Posts Tagged 'children'

Children And Society As Fair Game

What is with the anti-children political agenda going on across the country? What do Republicans have against children? Why do they push laws to force women to have children then pass laws to harm those children and not just at the state level but at the national level as well by cutting funds for education, food stamps, health care, and anything else of social value?

To have witnessed a revolting fist-pumping celebration by a New Mexican Republican legislator for his victory over third-graders who aren’t ready to learn to read by third grade was an eye-opener. If someone had told me adults would celebrate such a victory I wouldn’t have  believed it – but I saw it with my own eyes! At the moment, 3rd grade retention is an iconic right-wing red-meat political issue, part of a larger strategy to privatize public education nationally. Public schools in Kansas are closing early because of a $51 million funding short-fall caused by the Governor’s budget cuts and tax breaks for businesses which themselves caused a $1 billion shortfall in state revenues. Children be damned – we won! Yea Us! Remember Hitler’s little dance at the fall of Paris?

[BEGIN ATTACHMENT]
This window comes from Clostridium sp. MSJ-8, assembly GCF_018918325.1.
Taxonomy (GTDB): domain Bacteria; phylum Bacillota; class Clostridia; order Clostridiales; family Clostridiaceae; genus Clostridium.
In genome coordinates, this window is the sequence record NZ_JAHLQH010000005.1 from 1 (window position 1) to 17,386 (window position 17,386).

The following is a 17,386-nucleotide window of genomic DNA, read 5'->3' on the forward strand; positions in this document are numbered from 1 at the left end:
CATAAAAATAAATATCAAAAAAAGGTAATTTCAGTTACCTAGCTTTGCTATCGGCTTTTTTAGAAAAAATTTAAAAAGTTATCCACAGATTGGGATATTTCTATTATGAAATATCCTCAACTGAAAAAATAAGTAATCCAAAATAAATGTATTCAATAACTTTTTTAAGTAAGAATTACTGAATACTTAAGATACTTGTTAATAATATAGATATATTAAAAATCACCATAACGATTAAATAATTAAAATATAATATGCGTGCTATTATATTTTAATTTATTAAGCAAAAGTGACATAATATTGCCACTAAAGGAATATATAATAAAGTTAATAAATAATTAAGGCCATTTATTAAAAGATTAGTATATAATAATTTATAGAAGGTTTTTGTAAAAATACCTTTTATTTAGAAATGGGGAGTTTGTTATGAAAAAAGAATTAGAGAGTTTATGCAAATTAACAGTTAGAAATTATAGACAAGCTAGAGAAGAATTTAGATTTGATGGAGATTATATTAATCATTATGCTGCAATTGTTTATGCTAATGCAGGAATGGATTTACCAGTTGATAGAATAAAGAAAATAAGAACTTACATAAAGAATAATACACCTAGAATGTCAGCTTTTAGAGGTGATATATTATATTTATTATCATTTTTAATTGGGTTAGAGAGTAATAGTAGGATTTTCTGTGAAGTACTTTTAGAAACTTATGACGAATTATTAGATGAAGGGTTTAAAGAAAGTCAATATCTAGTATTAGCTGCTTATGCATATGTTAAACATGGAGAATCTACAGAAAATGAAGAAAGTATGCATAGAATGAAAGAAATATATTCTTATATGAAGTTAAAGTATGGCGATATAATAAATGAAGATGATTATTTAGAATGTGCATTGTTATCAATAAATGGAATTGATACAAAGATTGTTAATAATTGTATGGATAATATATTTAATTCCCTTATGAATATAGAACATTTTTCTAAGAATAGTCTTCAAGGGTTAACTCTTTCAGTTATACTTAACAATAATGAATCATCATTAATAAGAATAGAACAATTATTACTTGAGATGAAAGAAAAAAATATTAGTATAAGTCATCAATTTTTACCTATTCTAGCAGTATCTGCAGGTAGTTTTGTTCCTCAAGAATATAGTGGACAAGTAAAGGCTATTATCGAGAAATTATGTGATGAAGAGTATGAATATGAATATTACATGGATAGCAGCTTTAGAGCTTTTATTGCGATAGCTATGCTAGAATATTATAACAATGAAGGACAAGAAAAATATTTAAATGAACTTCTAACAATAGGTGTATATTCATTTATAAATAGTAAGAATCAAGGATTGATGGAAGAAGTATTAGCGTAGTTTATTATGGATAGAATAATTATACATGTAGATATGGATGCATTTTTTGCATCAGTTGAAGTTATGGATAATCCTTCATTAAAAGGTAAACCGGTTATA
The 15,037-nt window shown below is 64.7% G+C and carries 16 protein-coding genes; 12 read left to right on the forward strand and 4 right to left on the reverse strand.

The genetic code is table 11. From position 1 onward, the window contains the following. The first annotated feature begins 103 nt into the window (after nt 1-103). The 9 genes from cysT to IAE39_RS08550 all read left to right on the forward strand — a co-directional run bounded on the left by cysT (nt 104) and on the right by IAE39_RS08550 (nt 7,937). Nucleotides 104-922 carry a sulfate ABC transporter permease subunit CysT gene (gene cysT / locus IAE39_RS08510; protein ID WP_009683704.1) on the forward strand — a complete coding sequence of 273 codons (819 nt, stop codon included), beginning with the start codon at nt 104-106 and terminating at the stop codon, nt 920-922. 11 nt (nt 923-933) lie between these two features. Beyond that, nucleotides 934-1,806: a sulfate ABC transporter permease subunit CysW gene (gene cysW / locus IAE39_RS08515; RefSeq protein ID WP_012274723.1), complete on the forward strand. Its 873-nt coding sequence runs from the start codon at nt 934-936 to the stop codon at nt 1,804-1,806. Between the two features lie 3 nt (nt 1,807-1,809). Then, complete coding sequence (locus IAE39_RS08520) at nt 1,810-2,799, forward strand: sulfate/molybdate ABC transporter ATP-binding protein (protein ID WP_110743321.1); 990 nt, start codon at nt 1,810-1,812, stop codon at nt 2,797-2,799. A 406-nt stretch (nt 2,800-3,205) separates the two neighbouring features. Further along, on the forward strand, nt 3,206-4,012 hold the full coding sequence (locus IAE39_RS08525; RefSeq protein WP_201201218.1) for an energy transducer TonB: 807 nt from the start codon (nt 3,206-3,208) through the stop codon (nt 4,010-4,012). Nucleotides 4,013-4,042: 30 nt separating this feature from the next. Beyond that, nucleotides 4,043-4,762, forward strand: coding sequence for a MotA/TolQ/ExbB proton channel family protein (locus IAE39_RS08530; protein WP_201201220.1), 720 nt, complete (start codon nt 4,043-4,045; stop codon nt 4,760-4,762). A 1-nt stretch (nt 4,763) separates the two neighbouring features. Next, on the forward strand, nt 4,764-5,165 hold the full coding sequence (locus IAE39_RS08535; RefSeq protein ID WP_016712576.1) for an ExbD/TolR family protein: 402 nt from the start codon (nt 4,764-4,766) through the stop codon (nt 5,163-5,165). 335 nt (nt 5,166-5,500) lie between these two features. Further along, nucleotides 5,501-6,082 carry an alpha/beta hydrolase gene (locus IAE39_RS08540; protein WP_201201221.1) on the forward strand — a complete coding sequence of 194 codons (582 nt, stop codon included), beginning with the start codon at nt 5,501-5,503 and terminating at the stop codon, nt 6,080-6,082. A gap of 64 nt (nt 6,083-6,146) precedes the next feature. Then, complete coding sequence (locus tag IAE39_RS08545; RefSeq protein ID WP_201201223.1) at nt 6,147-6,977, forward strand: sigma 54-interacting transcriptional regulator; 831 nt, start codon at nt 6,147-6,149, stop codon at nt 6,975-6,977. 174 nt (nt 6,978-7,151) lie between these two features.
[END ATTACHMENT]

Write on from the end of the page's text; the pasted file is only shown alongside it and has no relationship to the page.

Fourth grade school children in New Hampshire recently received a lesson in how vile partisan politics has become. The kids had proposed naming the Red Tailed Hawk as the state bird and then witnessed a Republican lawmaker take the floor and use the proposal to disparage Planned Parenthood.  Here is what the politician said to the body as the children watched: “It grasps them with its talons then uses its razor sharp beak to basically tear it apart limb by limb, and I guess the shame about making this a state bird is it would serve as a much better mascot for Planned Parenthood.” The measure was defeated along party lines. The lesson the kids learned wasn’t part of the curriculum but it was an indelible lesson.